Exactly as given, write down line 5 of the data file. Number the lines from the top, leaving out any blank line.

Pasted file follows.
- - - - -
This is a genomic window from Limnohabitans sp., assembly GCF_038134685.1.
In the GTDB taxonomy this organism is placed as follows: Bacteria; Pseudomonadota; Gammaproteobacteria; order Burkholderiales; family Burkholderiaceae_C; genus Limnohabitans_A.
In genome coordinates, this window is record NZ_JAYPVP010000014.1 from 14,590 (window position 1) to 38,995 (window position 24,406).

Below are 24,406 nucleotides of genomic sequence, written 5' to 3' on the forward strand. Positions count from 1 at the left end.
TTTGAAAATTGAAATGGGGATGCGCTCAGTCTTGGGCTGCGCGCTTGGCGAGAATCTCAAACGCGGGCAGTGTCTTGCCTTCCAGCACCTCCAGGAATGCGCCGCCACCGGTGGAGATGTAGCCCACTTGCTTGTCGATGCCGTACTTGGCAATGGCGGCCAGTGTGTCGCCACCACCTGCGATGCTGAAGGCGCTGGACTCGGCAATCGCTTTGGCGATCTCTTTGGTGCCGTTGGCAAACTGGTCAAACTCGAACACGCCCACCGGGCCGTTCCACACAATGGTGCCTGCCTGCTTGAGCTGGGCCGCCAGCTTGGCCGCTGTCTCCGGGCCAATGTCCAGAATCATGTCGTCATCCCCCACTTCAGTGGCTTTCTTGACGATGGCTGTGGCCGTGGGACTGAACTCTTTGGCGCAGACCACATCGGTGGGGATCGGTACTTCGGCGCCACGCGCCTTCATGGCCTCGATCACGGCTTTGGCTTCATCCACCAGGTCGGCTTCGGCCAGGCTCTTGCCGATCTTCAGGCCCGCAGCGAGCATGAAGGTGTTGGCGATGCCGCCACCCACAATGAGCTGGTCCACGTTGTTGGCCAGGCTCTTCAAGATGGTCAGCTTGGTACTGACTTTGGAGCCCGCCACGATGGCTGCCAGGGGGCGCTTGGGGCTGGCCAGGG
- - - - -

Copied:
TTTGAAAATTGAAATGGGGATGCGCTCAGTCTTGGGCTGCGCGCTTGGCGAGAATCTCAAACGCGGGCAGTGTCTTGCCTTCCAGCACCTCCAGGAATGCGCCGCCACCGGTGGAGATGTAGCCCACTTGCTTGTCGATGCCGTACTTGGCAATGGCGGCCAGTGTGTCGCCACCACCTGCGATGCTGAAGGCGCTGGACTCGGCAATCGCTTTGGCGATCTCTTTGGTGCCGTTGGCAAACTGGTCAAACTCGAACACGCCCACCGGGCCGTTCCACACAATGGTGCCTGCCTGCTTGAGCTGGGCCGCCAGCTTGGCCGCTGTCTCCGGGCCAATGTCCAGAATCATGTCGTCATCCCCCACTTCAGTGGCTTTCTTGACGATGGCTGTGGCCGTGGGACTGAACTCTTTGGCGCAGACCACATCGGTGGGGATCGGTACTTCGGCGCCACGCGCCTTCATGGCCTCGATCACGGCTTTGGCTTCATCCACCAGGTCGGCTTCGGCCAGGCTCTTGCCGATCTTCAGGCCCGCAGCGAGCATGAAGGTGTTGGCGATGCCGCCACCCACAATGAGCTGGTCCACGTTGTTGGCCAGGCTCTTCAAGATGGTCAGCTTGGTACTGACTTTGGAGCCCGCCACGATGGCTGCCAGGGGGCGCTTGGGGCTGGCCAGGG